Surgeon interchangeability and having simultaneous involvement in patient care is helpful at all stages of their careers, but especially when dealing with challenging cases, he explained. At the same time, early career surgeons can also benefit from the experience of veterans. Those in the later stages of their career may also find the collaborative environment a helpful means of transitioning out. It is also a more “supportive and collegial environment” to practice in, supporters say, particularly valuable given the burnout many physicians have been experiencing over the last two-and-a-half years.
“Without team-based care, a surgeon would have a full schedule every day and spend only a small amount of time on the ward,” Baxter said, adding that if a surgeon’s patient became ill, caring for them would mean delays or cancellations to other booked appointments and surgeries. Scheduling is also easier in other ways. There is less pressure to find coverage for patients, because the rest of the surgical team is ready to step in.
Cleary also believes that these kinds of shared models are helping their specialty achieve better equity and gender balance. But Baxter noted that in practice, this does not shield surgeons from facing discrimination on the job, pointing to examples where patients complain over not having been seen by a doctor, despite being visited by a female physician on a daily basis.
For patients, it can mean benefiting from more than one expert opinion regarding their medical care, and more attention from the surgeons themselves.
“You start to build a bit more redundancy into the model where maybe it's a bit safer because more than one surgeon has had her or his eyes on the case and opinion about the case,” Balaa said.
Cleary agrees. “They’re getting more efficient care, and when we make decisions as a group, we make better decisions.”
DRAWBACKS AND CHALLENGES
This type of model is not without its downsides, however.
From a patient’s perspective, some of the personal, individualized contact is lost. The surgeon caring for them may be different from the one who ultimately does the operation. In the analysis by Balaa and his colleagues, 100 patients, or just over 57 per cent, met their primary operating surgeon for the first time at the time of the surgery.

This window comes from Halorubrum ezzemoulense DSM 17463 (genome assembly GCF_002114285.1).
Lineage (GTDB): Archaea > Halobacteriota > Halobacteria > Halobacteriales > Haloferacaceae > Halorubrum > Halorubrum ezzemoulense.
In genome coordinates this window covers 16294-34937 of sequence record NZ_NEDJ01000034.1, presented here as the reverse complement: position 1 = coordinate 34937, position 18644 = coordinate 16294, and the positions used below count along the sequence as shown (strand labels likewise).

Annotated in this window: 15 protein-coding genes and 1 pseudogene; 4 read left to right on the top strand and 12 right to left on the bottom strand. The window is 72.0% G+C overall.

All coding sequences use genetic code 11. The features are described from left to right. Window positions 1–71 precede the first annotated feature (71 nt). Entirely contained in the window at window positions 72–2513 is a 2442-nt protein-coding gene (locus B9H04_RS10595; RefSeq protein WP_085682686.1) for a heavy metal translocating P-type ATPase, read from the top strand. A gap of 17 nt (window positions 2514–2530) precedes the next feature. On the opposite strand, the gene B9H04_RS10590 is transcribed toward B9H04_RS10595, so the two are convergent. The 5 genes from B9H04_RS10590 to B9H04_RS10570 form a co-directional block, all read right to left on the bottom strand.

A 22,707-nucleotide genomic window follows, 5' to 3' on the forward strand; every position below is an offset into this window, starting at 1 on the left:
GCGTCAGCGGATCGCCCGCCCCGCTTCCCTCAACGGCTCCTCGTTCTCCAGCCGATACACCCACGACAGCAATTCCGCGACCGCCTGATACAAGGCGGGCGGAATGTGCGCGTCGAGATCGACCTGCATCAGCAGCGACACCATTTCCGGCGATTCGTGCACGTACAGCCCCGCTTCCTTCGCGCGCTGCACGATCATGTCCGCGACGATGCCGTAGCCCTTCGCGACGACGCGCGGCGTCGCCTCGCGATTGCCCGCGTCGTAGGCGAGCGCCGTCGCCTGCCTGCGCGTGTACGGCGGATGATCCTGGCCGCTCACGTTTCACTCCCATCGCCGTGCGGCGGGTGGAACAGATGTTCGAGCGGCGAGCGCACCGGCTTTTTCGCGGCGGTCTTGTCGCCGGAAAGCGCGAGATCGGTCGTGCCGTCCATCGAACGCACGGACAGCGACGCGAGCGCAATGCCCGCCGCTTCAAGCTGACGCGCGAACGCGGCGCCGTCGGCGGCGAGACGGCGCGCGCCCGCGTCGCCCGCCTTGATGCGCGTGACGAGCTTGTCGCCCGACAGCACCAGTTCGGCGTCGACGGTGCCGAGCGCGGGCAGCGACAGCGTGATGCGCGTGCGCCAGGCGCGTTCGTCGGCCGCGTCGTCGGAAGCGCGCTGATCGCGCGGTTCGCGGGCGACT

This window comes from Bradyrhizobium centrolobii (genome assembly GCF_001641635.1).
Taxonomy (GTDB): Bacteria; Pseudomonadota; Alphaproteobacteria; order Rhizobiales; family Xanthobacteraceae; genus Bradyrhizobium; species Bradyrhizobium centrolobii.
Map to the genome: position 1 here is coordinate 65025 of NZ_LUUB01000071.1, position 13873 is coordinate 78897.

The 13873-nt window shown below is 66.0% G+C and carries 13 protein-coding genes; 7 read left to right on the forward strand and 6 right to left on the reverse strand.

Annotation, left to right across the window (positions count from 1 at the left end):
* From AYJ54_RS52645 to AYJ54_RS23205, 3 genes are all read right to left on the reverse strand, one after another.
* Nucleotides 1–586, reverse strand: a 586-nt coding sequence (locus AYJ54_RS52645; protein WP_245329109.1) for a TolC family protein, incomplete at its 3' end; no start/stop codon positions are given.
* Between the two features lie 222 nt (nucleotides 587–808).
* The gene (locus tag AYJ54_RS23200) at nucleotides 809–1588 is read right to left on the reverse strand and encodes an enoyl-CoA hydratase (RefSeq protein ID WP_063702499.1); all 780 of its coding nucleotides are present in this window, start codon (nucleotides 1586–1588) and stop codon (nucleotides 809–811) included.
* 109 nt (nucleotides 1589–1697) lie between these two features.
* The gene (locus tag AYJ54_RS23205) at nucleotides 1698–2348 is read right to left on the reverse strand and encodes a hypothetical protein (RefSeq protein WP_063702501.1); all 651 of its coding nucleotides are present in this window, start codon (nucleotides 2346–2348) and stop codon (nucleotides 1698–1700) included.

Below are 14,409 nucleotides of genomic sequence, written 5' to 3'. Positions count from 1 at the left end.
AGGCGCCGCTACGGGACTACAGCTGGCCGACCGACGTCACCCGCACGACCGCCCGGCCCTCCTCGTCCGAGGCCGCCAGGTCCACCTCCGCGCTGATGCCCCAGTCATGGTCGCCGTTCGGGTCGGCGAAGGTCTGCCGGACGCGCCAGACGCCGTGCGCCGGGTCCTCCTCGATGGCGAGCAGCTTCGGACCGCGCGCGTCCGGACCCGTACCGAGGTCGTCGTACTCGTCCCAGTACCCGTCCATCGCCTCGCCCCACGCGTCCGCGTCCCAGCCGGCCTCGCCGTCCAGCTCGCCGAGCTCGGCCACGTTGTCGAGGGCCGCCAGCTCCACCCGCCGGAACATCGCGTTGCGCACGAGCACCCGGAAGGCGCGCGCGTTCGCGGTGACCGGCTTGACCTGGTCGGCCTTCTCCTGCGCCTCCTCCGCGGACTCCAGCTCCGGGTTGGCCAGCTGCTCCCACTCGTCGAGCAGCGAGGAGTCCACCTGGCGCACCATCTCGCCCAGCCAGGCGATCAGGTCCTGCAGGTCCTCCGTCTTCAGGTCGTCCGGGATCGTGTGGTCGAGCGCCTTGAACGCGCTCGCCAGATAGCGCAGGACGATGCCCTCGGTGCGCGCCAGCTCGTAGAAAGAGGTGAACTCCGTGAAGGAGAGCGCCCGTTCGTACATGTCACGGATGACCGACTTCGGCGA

“The downside for patients is that they will be cared for by someone they may never have met before surgery and that can be challenging,” said Baxter.
“Also, if they have a problem that results in them being in the hospital for some time, they will have a different physician caring for them every week.”
It is an issue Balaa acknowledges.
“There's something really special about the relationship between a surgeon and her or his patient. Trust sits at the core of that.”
For surgeons, challenges include an increase in the number of handovers and making sure that the exchange of information is seamless and complete. If there are no standard protocols in place, different surgeons may have different approaches to patient care.
This type of model requires a great deal of trust in the other surgeons, Baxter said.
“You may take over a patient who was not cared for in a manner consistent with your judgment – that can be challenging and you can end up with liability for the patient’s outcome.”
For these, and other reasons, some surgeons remain resistant to the idea, experts say.
In some practices, this model can also mean a reduced income for surgeons, Baxter noted, which may also be another source of resistance.
More broadly, another challenge Cleary noted is that in provinces like Ontario, the health-care system is not set up to support surgeons in a shared-care model and it has yet to evolve in that direction.
Meanwhile, Balaa says his research should at least alleviate concerns around the feasibility and safety of complex surgeries under this model.
“I'm in no way pretending that this is going to be a fix for all the problems or even a definitive fix for any single problem,” he said, but if surgeons began considering their practices from a team-based perspective, it would help mitigate some of those pressures.
“It's not going to solve the nursing shortage, it's not going to solve the equipment shortages, and it's not gonna stop the budget shortages. But as we see resource constraints becoming more and more real, we have to look at the most efficient ways we can use these resources. And we have to continue to focus on building really supportive environments, because we see the toll this has taken on health care providers.”